I have only one anecdote of my own in similar style. I had always read about the smell of "sweaty saddle" in some wines, but had never experienced it. Then, one day, at dinner with a friend (the same one who had told me about Bill's shop in the first place), she asked me whether the wine she was going to serve "smelled okay". Well, one sniff told me that "well-used leather" was the perfect description for this wine's smell. This sweaty-saddle smell had always been described (by Len Evans, the doyen of Australian wine writers) as a characteristic of Shiraz wines from the Hunter Valley. I then remembered my friend telling me that the Hunter was her favorite wine excursion; and, of course, I expected that she would be serving me a special wine. So, I seized my opportunity. I put the glass down without even bothering to taste it, and said: "If it's an old Hunter Valley Shiraz, then it's fine." I then walked away, while she picked her jaw up off the floor. The visitor had got on the wine scoreboard first!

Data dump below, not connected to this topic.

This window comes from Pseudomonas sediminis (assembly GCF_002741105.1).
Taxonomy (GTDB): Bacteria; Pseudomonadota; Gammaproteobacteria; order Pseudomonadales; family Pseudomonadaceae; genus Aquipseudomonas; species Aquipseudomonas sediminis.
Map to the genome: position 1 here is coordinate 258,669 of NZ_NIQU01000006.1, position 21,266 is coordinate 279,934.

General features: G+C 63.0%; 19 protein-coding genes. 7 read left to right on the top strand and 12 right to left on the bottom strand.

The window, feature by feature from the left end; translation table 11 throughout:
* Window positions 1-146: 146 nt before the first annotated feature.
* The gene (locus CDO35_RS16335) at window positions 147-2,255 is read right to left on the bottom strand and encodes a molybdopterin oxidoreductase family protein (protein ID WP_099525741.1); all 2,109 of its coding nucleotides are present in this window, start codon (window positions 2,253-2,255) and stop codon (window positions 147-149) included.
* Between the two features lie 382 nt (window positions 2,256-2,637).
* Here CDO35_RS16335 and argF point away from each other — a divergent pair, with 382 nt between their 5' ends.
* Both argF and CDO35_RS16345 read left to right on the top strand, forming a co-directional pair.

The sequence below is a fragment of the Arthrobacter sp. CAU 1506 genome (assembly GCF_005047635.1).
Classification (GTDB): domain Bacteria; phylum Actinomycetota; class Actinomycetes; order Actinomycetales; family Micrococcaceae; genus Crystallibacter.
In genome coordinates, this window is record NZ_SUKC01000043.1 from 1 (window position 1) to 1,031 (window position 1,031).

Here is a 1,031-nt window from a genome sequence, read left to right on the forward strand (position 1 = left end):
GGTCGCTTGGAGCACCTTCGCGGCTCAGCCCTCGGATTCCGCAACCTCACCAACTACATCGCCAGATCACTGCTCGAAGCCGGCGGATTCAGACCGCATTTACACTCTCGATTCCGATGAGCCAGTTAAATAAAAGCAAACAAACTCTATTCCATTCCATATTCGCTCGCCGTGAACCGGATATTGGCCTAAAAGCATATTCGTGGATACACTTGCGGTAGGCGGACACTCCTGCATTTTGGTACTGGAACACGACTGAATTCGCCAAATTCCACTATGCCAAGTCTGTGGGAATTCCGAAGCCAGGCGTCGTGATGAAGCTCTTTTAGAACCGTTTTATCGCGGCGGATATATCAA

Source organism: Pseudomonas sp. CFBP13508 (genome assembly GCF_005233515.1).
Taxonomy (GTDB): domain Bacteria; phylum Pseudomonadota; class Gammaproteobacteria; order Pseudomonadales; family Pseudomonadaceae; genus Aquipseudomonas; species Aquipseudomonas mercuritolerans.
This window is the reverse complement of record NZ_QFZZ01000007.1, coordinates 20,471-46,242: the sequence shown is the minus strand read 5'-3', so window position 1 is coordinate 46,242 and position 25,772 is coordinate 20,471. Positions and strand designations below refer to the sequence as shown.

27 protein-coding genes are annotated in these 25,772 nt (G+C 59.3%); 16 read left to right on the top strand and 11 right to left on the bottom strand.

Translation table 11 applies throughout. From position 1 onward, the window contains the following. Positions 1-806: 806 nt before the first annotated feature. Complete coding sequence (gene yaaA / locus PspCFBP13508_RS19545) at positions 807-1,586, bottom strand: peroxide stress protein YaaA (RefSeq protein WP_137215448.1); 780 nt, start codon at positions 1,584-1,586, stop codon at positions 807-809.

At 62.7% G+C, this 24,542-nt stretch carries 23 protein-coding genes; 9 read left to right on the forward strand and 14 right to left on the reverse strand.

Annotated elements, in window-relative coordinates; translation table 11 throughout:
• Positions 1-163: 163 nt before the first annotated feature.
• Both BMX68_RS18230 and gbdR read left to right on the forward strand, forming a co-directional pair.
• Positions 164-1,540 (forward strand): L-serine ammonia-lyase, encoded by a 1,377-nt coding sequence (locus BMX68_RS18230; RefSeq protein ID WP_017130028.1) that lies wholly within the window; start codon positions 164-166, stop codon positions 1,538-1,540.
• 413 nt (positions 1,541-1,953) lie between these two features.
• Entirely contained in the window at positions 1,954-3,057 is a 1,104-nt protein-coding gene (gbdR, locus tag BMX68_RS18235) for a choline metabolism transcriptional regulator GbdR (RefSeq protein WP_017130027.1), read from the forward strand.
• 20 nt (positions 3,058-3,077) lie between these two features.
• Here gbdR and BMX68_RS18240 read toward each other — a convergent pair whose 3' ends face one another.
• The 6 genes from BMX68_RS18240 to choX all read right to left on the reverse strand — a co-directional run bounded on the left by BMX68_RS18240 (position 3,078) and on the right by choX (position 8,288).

Lewis Perdue (Misinterpretation: Words = Big trouble) notes: "Whether we are aware of them or not, smells do connect to memories that can influence moods". He tells an anecdote about his own unfortunate association with "Almond paste and flying roaches", with which many of us will have empathy.
My own personal version does not involve wine, but involves strawberry flavored milk, instead, which I loved as a child, back in Australia. It was available for purchase in small containers at the school canteen, which I acquired often. Until, that is, my school class went on an overnight train trip from Sydney to Brisbane (1,000 km away), when I was about 11 or 12 years old. This was a slow and bumpy trip, lying in a sleeping berth. I made the mistake of consuming some milk before going to bed. I was queasy during the night; and I have never been able to stomach strawberry flavored milk, ever since. I had to switch to chocolate flavoring, which I still drink, to this day. (Mind you, the chocolate flavoring used here in Sweden is far too sweet to be really nice.)